It was built by the Moghul Emperor, Shah Jahan, in memory of his wife Mumtaz Mahal,designed by Ustad Isa of Iran, completed in 22 years (1631 to 1653) by 20,000 artisans brought to India from all over the world.
Now listen to the alternate story(theory?)
Taj Mahal is not Queen Mumtaz Mahal's tomb, but an ancient Hindu temple palace of Lord Shiva (then known as Tejo Mahalaya), worshipped by the Rajputs of Agra city.
This theory was proposed by Professor P.N. Oak. He has put forward evidences to support his theory.
P. N. Oak (born 1917), full name Purushottam Nagesh Oak, is a Maharashtrian Brahmin historian associated with the Hindutva movement. Because of his association with the Hindutva movement, many consider his theory as manifestations of anti-Muslim sentiment.
In the course of his research, Oak discovered that the Shiva temple palace had been usurped by Shah Jahan from then Maharaja of Jaipur, Jai Singh. Shah Jahan then remodelled the palace into his wife's memorial.
In his own court chronicle, Badshahnama, Shah Jahan apparently admits that an exceptionally beautiful grand mansion in Agra was taken from Jai Singh for Mumtaz's burial. The ex-Maharaja of Jaipur is said to retain in his secret collection two orders from Shah Jahan for the surrender of the Taj building.The use of captured temples and mansions as a burial place for dead courtiers and royalty was a common practice among Muslim rulers. For example, Hamayun, Akbar, Etmud-ud-Daula and Safdarjung are all buried in such mansions.
Here is a copy of a page of the Badshahnama This is from the Government of India's National Archives, and available from the instituional libraries dealing with the medieval history of India.
Had Shahjahan really built the Taj Mahal as a wonder mausoleum, history would have recorded a specific date on which she was ceremoniously buried in the Taj Mahal. No such date is ever mentioned. This important missing detail decisively exposes the falsity of the Tajmahal legend.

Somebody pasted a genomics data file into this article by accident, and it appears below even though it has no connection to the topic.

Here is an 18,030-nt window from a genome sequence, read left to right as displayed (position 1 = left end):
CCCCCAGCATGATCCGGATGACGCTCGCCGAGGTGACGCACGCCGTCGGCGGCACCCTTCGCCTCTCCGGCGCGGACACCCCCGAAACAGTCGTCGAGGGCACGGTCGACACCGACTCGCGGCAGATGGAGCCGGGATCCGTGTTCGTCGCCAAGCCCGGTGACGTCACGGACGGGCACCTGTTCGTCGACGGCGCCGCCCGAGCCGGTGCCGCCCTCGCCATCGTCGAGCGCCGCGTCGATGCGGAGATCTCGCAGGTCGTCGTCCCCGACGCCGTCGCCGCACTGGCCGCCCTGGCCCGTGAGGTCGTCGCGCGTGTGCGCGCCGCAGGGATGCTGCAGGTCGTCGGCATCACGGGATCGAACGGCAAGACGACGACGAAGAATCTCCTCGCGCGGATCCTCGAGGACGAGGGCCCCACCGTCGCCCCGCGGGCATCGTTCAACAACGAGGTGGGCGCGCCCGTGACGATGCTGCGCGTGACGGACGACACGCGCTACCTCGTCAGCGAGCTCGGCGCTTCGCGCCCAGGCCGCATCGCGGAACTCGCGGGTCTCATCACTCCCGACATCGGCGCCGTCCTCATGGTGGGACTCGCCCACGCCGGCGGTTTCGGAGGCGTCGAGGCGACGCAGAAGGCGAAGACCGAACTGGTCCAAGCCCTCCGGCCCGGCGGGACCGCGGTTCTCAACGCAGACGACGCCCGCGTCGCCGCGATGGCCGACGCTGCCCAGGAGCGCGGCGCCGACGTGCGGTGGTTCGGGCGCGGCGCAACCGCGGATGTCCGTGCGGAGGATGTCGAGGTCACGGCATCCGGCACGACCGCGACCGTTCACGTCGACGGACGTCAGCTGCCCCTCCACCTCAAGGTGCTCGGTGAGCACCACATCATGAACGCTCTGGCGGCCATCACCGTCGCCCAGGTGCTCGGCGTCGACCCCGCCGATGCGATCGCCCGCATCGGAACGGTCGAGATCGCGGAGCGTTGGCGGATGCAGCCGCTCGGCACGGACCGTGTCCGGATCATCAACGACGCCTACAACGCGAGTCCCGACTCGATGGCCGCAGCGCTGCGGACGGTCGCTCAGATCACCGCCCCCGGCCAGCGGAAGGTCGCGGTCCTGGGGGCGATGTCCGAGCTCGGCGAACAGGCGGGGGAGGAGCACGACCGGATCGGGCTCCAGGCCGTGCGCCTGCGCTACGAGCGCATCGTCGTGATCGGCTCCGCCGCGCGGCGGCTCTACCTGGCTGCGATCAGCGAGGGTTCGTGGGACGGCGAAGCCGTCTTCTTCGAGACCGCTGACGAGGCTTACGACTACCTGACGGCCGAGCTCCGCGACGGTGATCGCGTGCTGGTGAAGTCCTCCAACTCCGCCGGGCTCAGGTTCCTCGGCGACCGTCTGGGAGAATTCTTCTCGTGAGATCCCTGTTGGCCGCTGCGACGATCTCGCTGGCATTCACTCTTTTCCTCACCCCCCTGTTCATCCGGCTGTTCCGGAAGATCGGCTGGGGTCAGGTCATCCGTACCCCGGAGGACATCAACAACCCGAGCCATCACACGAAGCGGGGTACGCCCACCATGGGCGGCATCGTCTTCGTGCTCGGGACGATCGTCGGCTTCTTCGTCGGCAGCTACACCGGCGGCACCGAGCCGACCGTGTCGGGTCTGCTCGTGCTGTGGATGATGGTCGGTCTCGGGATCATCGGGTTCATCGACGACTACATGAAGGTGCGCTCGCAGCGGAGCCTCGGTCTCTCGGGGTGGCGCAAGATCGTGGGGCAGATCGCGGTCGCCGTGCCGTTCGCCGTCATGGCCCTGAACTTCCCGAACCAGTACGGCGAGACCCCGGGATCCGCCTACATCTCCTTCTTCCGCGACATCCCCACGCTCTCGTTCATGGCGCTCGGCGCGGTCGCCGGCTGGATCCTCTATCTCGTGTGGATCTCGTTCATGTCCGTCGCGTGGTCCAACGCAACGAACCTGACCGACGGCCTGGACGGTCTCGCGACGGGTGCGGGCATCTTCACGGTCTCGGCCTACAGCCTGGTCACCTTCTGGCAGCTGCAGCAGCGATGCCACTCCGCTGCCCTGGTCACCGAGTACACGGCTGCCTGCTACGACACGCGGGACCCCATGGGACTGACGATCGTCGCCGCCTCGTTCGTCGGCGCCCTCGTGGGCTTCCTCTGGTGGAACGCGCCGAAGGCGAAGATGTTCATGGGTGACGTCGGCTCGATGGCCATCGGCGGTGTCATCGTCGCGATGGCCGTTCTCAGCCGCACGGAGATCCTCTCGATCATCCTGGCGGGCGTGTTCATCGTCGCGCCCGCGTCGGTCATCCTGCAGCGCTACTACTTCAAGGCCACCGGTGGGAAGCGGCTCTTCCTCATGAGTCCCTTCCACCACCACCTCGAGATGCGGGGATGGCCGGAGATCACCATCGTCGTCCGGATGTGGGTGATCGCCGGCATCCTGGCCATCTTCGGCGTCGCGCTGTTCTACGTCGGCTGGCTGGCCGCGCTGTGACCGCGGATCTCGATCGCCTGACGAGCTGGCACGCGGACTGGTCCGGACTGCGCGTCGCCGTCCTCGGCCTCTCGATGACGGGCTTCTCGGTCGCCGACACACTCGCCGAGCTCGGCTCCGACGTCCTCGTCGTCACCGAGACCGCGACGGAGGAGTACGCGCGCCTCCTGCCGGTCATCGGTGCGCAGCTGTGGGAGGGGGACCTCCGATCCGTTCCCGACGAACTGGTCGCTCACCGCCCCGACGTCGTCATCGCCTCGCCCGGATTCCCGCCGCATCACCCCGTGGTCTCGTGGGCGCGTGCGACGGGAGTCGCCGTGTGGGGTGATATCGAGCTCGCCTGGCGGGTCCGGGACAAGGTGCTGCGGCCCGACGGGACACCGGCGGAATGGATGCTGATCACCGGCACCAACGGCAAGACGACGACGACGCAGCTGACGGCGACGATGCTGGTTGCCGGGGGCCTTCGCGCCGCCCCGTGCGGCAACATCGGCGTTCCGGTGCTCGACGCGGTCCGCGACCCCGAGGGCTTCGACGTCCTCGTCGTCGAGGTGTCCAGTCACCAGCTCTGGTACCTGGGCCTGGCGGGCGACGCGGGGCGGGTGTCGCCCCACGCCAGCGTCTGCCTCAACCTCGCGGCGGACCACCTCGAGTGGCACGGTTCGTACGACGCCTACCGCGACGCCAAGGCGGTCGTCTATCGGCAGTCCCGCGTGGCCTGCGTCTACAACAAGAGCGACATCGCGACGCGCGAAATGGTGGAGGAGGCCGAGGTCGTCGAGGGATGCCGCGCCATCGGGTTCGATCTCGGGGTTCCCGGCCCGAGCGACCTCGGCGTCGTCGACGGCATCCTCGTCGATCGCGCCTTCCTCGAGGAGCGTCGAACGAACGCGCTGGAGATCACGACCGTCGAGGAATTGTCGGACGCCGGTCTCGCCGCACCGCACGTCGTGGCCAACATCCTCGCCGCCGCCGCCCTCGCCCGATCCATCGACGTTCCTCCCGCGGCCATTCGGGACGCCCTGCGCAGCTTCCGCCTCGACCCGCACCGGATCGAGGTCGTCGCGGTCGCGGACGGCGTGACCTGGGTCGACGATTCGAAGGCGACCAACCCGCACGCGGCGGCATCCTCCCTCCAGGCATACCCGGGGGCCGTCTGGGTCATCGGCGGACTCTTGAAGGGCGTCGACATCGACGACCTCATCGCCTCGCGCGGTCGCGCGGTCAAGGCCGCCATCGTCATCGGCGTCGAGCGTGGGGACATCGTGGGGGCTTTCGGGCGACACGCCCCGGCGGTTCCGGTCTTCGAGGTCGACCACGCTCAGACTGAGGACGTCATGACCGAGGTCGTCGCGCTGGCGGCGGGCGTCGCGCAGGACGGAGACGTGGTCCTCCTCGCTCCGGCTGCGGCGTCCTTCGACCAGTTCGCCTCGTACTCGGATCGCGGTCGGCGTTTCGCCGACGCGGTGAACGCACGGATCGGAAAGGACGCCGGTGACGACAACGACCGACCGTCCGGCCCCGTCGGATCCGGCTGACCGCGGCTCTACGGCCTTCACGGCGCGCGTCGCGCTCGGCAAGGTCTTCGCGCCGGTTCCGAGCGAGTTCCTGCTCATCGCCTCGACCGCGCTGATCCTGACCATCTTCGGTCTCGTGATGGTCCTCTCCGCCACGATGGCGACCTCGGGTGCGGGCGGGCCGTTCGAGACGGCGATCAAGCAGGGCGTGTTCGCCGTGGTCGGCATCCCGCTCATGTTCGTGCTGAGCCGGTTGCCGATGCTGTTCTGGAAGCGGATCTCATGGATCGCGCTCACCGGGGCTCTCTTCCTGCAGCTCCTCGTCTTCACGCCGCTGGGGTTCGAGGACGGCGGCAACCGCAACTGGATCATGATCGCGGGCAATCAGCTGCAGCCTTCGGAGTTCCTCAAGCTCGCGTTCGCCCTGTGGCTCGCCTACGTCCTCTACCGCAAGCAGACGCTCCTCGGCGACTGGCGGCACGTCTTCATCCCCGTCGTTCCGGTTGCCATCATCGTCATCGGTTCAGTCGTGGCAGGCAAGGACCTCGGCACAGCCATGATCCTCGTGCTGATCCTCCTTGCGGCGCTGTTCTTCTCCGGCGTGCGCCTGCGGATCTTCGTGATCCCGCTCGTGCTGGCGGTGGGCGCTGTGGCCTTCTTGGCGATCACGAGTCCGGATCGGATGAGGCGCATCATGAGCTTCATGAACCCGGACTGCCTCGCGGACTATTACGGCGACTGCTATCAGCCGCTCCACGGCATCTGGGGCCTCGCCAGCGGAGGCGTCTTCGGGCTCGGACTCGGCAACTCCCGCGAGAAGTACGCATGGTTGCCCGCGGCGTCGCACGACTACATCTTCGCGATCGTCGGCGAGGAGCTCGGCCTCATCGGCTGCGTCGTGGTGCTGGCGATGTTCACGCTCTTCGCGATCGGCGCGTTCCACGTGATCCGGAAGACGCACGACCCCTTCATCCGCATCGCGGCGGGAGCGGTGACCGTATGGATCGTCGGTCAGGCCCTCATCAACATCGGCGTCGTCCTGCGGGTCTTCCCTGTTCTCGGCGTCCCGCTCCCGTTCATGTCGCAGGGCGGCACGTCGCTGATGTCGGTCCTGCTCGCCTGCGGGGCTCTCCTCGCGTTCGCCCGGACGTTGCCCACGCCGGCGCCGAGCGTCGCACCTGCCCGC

Even the year of Mumtaz's death is unknown. It is variously speculated to be 1629, 1630, 1631 or 1632. Had she deserved a fabulous burial, as is claimed, the date of her death had not been a matter of much speculation. In an harem teeming with 5000 women it was difficult to keep track of dates of death. Apparently the date of Mumtaz's death was so insignificant an event, as not to merit any special notice. Who would then build a Taj for her burial?The usual explanation that the term Taj Mahal derives from Mumtaz Mahal is illogical in at least two respects. Firstly, her name was never Mumtaz Mahal but Mumtaz-ul-Zamani,' he writes. 'Secondly, one cannot omit the first three letters from a woman's name to derive the remainder as the name for the building.
Oak also points out a number of design and architectural inconsistencies that support the belief that the Taj Mahal is a typical Hindu temple rather than a mausoleum.Many rooms in the Taj Mahal have remained sealed since Shah Jahan's time, and are still inaccessible to the public. Oak asserts they contain a headless statue of Shiva and other objects commonly used for worship rituals in Hindu temples.
Fearing political backlash, Indira Gandhi's government tried to have Oak's book withdrawn from the bookstores, and threatened the Indian publisher of the first edition with dire consequences.
The only way to really validate or discredit Oak's research is to open the sealed rooms of the Taj Mahal, and allow international experts to investigate.
On July 14 2000 the Supreme Court in New Delhi dismissed a petition that sought to force a declaration that a Hindu king built Taj Mahal, as P.N. Oak has claimed. The court reprimanded the petitionersaying he had a "bee in his bonnet" about the Taj.
In 2005 a similar petition was dismissed by the Allahabad High Court. This case was brought by Amar Nath Mishra, a social worker and preacher who says that the Taj Mahal was built by the Hindu King Parmar Dev in 1196.